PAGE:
A severe lung infection can develop when someone inhales the fungal spores of the three types of dimorphic fungi. Once thought to be confined to some areas of the United States, the risk of fungi-induced medical problems has become an alarmingly widespread concern. Historically, cases of lung infections caused by these specific fungi were mainly found in the Midwest and East, along with parts of the Southwest. However, new analyses from 2007 through 2016 indicate that the fungi have spread, causing increasing infection rates in over 35 states.
Although these three types of fungi traditionally have had “distinct geographic distributions,” climate change greatly contributes to the expansion of these endemic fungi beyond their natural habitats. According to UC Davis Health, changes in climate, temperature, and rain “are affecting where these fungi thrive.” Physicians relying on data from the 1950s and ’60s may fail to diagnose infections in patients outside the fungi’s historical borders. Subsequently, “missed or delayed diagnoses can have deadly consequences,” says Andrej Spec, an infectious diseases doctor and mycologist at Washington University School of Medicine in St. Louis.
The expanding geographic range of Histoplasma, Coccidioides, and Blastomyces fungi is causing the rise of serious lung infections. Named after the fungi that cause them, the conditions such as Histoplasmosis, Blastomycosis, and Coccidioidomycosis – also known as “Valley Fever” or “desert rheumatism” – vastly spread throughout the nation. These soil fungi grow particularly well in dirt that contains large amounts of organic matter (i.e., decomposing wood and leaves, bird or bat droppings, etc.). People generally get infected by breathing in the microscopic fungal spores released during the fungi’s normal life cycle by disturbing the fungi’s soil through farming, gardening, construction, road work, or archaeology.
Although most people that inhale these spores do not contract these fungal infections, in some, the fungi can transform into a rapidly-growing yeast that spreads through the lungs and cause a flu-like illness, pneumonia, or chronic disease. In a small percentage of cases, the fungi can spread to other parts of the body and cause more severe infections.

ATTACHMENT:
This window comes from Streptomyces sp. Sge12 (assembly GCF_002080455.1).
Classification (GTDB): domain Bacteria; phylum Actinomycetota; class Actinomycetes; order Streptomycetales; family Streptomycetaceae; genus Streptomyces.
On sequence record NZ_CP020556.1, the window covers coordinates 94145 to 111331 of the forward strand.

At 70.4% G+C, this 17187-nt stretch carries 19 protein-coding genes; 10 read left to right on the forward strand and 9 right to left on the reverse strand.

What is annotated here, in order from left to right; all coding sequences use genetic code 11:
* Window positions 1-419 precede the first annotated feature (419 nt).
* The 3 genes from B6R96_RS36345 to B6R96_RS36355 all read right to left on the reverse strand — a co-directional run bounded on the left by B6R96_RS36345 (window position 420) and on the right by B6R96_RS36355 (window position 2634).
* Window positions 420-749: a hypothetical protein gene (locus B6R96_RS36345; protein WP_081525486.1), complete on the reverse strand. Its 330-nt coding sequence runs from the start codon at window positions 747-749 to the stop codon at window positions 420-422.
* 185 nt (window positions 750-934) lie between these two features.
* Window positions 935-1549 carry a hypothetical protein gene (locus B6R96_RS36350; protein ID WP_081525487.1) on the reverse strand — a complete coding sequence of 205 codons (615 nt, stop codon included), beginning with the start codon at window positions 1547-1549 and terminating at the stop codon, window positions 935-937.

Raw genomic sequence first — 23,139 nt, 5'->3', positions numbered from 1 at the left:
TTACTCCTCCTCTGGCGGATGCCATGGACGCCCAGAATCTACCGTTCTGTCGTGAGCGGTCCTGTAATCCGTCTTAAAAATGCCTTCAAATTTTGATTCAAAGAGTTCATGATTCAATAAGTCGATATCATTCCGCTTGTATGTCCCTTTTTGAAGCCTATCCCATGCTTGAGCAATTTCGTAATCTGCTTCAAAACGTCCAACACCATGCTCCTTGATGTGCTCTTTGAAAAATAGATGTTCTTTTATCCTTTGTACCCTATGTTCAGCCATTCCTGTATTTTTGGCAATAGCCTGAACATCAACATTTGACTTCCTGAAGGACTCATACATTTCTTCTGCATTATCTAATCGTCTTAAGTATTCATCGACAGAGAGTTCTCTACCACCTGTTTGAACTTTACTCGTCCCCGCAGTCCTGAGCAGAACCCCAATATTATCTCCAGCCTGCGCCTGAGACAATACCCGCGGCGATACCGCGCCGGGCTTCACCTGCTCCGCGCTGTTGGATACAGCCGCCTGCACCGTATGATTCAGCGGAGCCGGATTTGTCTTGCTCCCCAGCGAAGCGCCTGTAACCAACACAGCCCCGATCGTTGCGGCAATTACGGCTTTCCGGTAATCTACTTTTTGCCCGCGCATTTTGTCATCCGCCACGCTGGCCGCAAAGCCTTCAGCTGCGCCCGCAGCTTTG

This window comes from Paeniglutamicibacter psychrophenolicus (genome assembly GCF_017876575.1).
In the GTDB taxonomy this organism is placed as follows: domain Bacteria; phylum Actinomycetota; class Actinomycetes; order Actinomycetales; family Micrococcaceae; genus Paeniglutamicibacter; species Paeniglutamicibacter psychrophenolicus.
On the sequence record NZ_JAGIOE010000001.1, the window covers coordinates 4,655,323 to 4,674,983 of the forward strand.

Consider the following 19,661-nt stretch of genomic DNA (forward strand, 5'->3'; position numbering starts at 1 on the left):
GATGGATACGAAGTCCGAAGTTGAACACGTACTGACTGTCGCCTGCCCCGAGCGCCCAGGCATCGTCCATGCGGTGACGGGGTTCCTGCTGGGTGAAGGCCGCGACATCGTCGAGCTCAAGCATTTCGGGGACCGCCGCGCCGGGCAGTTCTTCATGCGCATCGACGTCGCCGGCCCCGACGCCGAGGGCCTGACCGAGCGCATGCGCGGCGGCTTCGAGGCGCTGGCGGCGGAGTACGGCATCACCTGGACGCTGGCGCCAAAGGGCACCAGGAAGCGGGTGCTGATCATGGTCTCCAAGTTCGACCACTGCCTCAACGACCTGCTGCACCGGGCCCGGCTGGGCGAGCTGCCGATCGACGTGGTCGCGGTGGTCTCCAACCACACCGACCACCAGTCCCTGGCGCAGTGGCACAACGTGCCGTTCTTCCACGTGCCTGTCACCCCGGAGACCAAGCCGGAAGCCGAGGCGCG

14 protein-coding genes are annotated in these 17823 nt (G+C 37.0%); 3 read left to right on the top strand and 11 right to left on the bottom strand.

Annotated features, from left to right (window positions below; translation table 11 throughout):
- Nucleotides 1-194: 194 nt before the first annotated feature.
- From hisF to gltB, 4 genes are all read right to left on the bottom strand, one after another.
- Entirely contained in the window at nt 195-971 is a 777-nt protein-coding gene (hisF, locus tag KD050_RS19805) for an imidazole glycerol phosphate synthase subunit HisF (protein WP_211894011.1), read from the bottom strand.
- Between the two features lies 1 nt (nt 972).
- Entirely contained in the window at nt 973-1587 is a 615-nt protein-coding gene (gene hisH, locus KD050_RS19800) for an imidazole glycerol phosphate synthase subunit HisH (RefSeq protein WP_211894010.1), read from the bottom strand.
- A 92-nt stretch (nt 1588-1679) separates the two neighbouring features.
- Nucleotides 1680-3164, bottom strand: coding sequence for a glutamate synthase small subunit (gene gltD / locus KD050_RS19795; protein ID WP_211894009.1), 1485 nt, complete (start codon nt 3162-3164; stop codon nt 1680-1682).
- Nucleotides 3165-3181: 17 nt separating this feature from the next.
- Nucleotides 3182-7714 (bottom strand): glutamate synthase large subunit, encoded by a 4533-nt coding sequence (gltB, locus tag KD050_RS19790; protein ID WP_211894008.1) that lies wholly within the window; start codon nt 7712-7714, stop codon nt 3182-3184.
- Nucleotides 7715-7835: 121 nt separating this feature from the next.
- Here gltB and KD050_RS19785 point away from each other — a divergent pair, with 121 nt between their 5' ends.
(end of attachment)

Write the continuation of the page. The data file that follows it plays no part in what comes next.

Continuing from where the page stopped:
For example, Blastomyces can spread to bones and joints and could spread to the brain, where it can cause an abscess. It is possible for the fungi to start an infection in the skin through a cut, scrape, or wound, but such cases are extremely rare. Moreover, people generally can’t transmit the infection to one another, except on rare occasions when an infected person donates organs or other bodily tissue. Some people may develop symptoms like fever and cough.
In contrast, immunocompromised individuals with weakened immune systems can become severely infected, especially if it spreads from the lungs into other organs. Coccidioides spreads similarly to Blastomyces, targeting the bones, joints, skin, and the brain; however, instead of creating a brain abscess, it can cause meningitis which inflames the brain and spinal cord.
Adults and children with healthy immune systems who contract Valley Fever or other fungal infections may develop mild flu-like symptoms or no symptoms at all. Most people can fend off and recover on their own within a few weeks or months. Certain groups of people, such as older adults, infants, and individuals with immune-compromised symptoms, will be at a higher risk for developing severe forms of the infection and thus need antifungal medication and treatment. Symptoms of all three fungal diseases caused by Histoplasma, Coccidioides, and Blastomyces fungi are similar and can resemble the flu or other lung infections. Warning signs of a fungal lung infection may include:
Once airborne, Science News reports that “fungal infections and severe disease occur more often in men than women.” Researchers found no differences in the infection rates in those up to the age of nineteen, though, beyond that, the infection rate for males remained steady, while female infection rates dropped. Additionally, people of Filipino or African descent may be at an increased risk of developing more severe forms of Valley Fever, though the reason for this disparity is uncertain.
Those who are pregnant, have diabetes, HIV/AIDS, or have weakened immune systems from other causes are also at a higher risk of developing more severe illnesses from all three fungi.
Because symptoms of these fungal infections closely resemble other illnesses, such as Covid-19, tuberculosis, or bacterial pneumonia, it can be hard to diagnose the fungal disease. Though these infections are “more common than patients, doctors, and public health officials realize,” they are still relatively rare. The medical community needs to recognize the symptoms of these soil-dwelling fungi due to their quick spread throughout the U.S.
People with concerns about contracting a fungal lung infection can visit mycoses.org to view interactive maps where the fungi are found. According to Andrej Spec, “Any doctor can order a test, but infectious diseases specialists may have more expertise with the fungal diseases.” Spec encourages that “wearing a mask can also help limit exposure,” especially for those who are immunosuppressed or work in fields with a higher risk of potential exposure, such as landscapers, constructionists, and other environmental laborers.